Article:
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Carl Killian discusses on Friday, Sept. 14, 2018, his decision to transition to organic at his Sunnyside, Washington, Concord and Niagra vineyards. (Ross Courtney/Good Fruit Grower)

Weed control under vines is probably the biggest challenge for Carl Kilian, a Welch’s juice grape grower in Sunnyside, Washington, in making the transition to organic farming. Here, he holds up some dead weeds on a neighbor’s farm, dug up by a spin weeder mounted to a tractor. The green rows are rye vetch and peas planted as cover crops for fertilizer and weed control between rows. (Ross Courtney/Good Fruit Grower)

When Welch’s asked Carl Kilian to transition to organic juice grapes, he only agreed because he was already partway there — he had already been using fish and kelp, as well as planting cover crops, as alternatives to commercial nitrogen fertilizers.

Otherwise, he would have said no to the 35 percent premium over conventional that the juice grape cooperative offers its growers. “Fifty percent, I would go ahead and do it if you were just starting out,” he said.

In fact, he told as much to his fellow cooperative growers, breaking down the costs and benefits, at one of Welch’s meetings. “If you’re planning on doing it, don’t do it,” he recalled saying.

Welch’s, the processing and marketing subsidiary of the National Grape Cooperative based in Westfield, New York, has been recruiting some of its Washington growers to convert to organic to meet a growing demand, offering a 35 percent premium over the conventional price.

“There are customers out there who are asking for organically produced concentrate,” said Craig Bardwell, senior viticulture specialist in Grandview, Washington.

Carl Killian discusses on Friday, Sept. 14, 2018, his decision to transition to organic at his Sunnyside, Washington, Concord and Niagra vineyards. (Ross Courtney/Good Fruit Grower)

The spin weeder used by Kilian and his neighbor mounts to the front of a tractor. The horizontal wheel spins just under the surface of the ground to uproot weeds, swinging harmlessly out of the way on a spring-loaded hinge when it hits a sprinkler, post or vine trunk. (Ross Courtney/Good Fruit Grower)

The cooperative is focusing on Washington growers, where lower pest and disease pressure makes transitioning to organic more feasible than in the Michigan and New York growing regions.

Hot summers in Eastern Washington also make it easier for growers to achieve acceptable sugar levels. So far, the company is seeing between 3,000 tons and 5,000 tons — out of roughly 90,000 tons total — per year in Washington.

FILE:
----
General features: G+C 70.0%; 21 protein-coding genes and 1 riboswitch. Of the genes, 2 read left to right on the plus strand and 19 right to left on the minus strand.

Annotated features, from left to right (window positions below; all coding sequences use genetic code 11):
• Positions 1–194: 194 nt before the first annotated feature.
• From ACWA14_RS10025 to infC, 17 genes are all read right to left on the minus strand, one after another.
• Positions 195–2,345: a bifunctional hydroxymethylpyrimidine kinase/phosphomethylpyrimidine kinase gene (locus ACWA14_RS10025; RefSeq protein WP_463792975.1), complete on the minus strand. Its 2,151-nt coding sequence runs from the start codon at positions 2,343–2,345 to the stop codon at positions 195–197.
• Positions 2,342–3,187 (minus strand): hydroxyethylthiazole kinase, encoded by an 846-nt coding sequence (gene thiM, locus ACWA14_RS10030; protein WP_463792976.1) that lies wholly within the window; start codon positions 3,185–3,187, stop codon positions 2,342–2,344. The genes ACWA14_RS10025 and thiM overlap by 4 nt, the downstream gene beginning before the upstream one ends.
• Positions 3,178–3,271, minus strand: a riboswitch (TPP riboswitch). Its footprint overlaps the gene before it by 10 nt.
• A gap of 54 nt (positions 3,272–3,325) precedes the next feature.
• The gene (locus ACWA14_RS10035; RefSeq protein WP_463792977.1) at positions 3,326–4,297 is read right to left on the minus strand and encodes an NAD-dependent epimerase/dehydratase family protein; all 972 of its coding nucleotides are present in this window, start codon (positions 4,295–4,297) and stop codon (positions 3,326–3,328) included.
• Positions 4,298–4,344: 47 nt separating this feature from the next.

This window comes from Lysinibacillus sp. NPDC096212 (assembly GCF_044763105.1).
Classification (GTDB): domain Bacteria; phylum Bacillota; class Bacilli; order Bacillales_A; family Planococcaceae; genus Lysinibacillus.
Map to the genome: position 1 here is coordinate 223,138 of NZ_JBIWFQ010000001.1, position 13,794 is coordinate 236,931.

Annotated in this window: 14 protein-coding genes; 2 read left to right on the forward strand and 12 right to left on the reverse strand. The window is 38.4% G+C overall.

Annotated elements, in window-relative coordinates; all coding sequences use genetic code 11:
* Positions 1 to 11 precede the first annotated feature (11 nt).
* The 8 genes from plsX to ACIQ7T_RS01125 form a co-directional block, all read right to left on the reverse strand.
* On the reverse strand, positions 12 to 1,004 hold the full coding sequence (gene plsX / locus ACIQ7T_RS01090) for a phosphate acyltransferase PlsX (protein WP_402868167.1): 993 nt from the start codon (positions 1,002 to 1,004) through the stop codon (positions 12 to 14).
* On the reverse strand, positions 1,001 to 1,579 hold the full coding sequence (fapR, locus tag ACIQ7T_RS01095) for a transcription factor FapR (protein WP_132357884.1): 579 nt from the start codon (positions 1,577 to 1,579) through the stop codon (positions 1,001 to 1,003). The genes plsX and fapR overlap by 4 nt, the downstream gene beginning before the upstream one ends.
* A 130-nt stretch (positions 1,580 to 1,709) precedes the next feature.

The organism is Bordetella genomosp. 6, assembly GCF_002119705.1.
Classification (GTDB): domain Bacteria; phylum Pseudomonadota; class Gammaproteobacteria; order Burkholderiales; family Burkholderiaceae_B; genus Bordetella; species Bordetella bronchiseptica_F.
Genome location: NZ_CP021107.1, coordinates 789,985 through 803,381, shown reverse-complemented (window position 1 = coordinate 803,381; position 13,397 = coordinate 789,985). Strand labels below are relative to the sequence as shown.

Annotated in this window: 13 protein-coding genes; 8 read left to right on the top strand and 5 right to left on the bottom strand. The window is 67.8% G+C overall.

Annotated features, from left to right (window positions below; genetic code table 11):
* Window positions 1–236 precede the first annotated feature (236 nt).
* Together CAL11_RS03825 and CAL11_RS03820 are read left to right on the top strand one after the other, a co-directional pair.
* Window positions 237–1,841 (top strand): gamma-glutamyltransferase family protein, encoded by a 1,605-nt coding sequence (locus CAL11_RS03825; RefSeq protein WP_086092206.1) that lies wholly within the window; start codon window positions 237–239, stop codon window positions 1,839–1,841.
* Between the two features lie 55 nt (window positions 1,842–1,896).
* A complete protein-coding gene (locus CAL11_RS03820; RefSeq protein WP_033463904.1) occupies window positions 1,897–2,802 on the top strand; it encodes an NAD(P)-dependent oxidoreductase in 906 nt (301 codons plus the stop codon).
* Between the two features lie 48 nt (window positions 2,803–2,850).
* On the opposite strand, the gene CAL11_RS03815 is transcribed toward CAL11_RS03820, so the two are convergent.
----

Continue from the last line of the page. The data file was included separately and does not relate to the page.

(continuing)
The biggest concerns for organic growers are weed control and nutrition, Bardwell said. Organic growers require more labor and more equipment operation.

Kilian, a third-generation juice grape grower, broke down the costs he has noticed on his grape farm. He has about 175 acres of juice grapes and is transitioning 100 of them. He also owns 23 acres of apples.

Overall, he estimates he spends $175 per acre on weed control on the organic grapes compared to $65 per acre conventional.

He had been using a weed burner but has recently teamed up with a neighbor — Troy Martin, another Welch’s organic grower — to use a spin weeder, a tractor mounted attachment that has two wheels that spin just under the soil to dislodge weeds under the rows. The wheels hinge on spring-loaded pivots to gently move out of the way when they hit a vine trunk.

Welch’s juice grape grower Carl Kilian estimated the returns, costs and profit margins per acre for conventional and organic grapes, assuming a $200 per ton payment for conventional grapes and a harvest of 10 tons per acre.<b>Jonelle Mejica</b>

Welch’s juice grape grower Carl Kilian estimated the returns, costs and profit margins per acre for conventional and organic grapes, assuming a $200 per ton payment for conventional grapes and a harvest of 10 tons per acre. (Jonelle Mejica/Good Fruit Grower)

Organic sprays didn’t work at the called-for rates, Kilian said. Applying more became way too expensive, in his opinion. “I wasn’t impressed.”
Controlling leaf hopper is another striking example. Kilian estimates it costs $3 per acre in conventional grapes and $65 per acre in organic grapes.

Stealing a page from the gardening playbook of his wife, Jeannie, he had been using a compost tea and fish and kelp for fertilizer. He plants vetch and peas in the winter and mows in the spring, letting the biomass hold down weeds and produce nitrogen and organic matter.

Those measures already marked steps toward organic farming, making a full conversion more palatable to him. However, if he has to use organic seeds for rye vetch and pea mix cover crops — and one inspector said he does — his costs go even higher.

All in all, he estimates he spends $215 per acre growing conventional grapes and $665 on organic grapes, more than three times as much. He is in his second year of transition.

Welch’s encouraged him to share the cost information with his fellow growers at one of the company’s routine grower meetings. “They just wanted us to give our honest opinion.” •

—by Ross Courtney